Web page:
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The oral agreement at issue in this appeal was made in connection with a transaction by which three companies, of which Albert Kanno was the majority shareholder, were sold to two Delaware corporations. The transaction was documented principally by three writings, each of which had an integration clause. A jury found in favor of Kanno and against Marwit Capital Partners II, L.P. (Marwit Capital) and Marwit Partners, LLC (Marwit LLC) on Kanno’s claim for breach of the oral agreement. After the jury rendered its verdict, the trial court concluded the parol evidence rule did not bar Kanno’s breach of contract claim and that the oral agreement was enforceable. Marwit Capital and Marwit LLC (together, Marwit) appealed. The Court of Appeal concluded the three written agreements were at most partial integrations, and, therefore, the oral agreement was enforceable if its terms did not directly contradict and were consistent with those three agreements, and the Court found no direct contradiction or inconsistency. View "Kanno v. Marwit Capital Partners II" on Justia Law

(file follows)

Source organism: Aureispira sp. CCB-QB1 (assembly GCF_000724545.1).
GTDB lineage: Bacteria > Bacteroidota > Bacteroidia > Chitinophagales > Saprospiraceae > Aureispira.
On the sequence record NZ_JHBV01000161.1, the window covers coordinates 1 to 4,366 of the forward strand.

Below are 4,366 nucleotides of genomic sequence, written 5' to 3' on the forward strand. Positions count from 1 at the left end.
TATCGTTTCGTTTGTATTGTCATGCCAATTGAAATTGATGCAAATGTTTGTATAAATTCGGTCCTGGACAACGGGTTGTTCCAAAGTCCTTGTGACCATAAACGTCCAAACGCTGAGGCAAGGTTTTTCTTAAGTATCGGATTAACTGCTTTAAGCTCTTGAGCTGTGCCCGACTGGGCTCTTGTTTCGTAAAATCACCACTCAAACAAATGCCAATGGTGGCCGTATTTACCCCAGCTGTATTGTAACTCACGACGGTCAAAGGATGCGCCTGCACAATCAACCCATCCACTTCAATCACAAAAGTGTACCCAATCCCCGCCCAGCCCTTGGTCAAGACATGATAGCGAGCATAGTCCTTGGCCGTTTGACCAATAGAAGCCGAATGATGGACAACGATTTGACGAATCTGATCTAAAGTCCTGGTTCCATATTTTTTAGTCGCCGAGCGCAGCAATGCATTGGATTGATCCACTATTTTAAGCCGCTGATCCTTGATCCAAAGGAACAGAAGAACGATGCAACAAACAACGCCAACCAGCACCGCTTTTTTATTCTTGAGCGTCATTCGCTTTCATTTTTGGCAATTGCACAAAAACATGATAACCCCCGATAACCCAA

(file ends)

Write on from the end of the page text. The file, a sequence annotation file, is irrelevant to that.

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Turley sued multiple defendants, alleging that he has an asbestos-related disease caused by exposure to asbestos-containing products, including valve gaskets, during his 36-year employment at PG&E. Interrogatory responses stated that Turley was exposed to asbestos-containing pipe products supplied by Familian, including “asbestos cement transite pipe, pipe collars, gaskets, elbows, pipe-repair products and other asbestos products.” Familian moved for summary judgment. arguing that plaintiffs could not show exposure to asbestos in a Familian-related product. Turley submitted a declaration from a third-party witness, Scott, who had not been deposed. The court allowed Scott to be deposed. Familian used portions of the deposition in its reply. The court concluded that the deposition testimony “conclusively negates” Scott’s declaration testimony as to exposure, refused to consider it, and granted summary judgment. The court of appeal reversed, stating that ambiguity in the evidence should be resolved at trial. Scott’s testimony established that Familian-supplied asbestos-containing gaskets were frequently used at Turley’s worksite and that Turley used them. That Familian was not the only supplier did not warrant the conclusion that Turley did not establish exposure. There was no direct contradiction between Scott’s declaration and his deposition testimony with respect to several areas, so his testimony should not have been disregarded. View "Turley v. Familian Corp." on Justia Law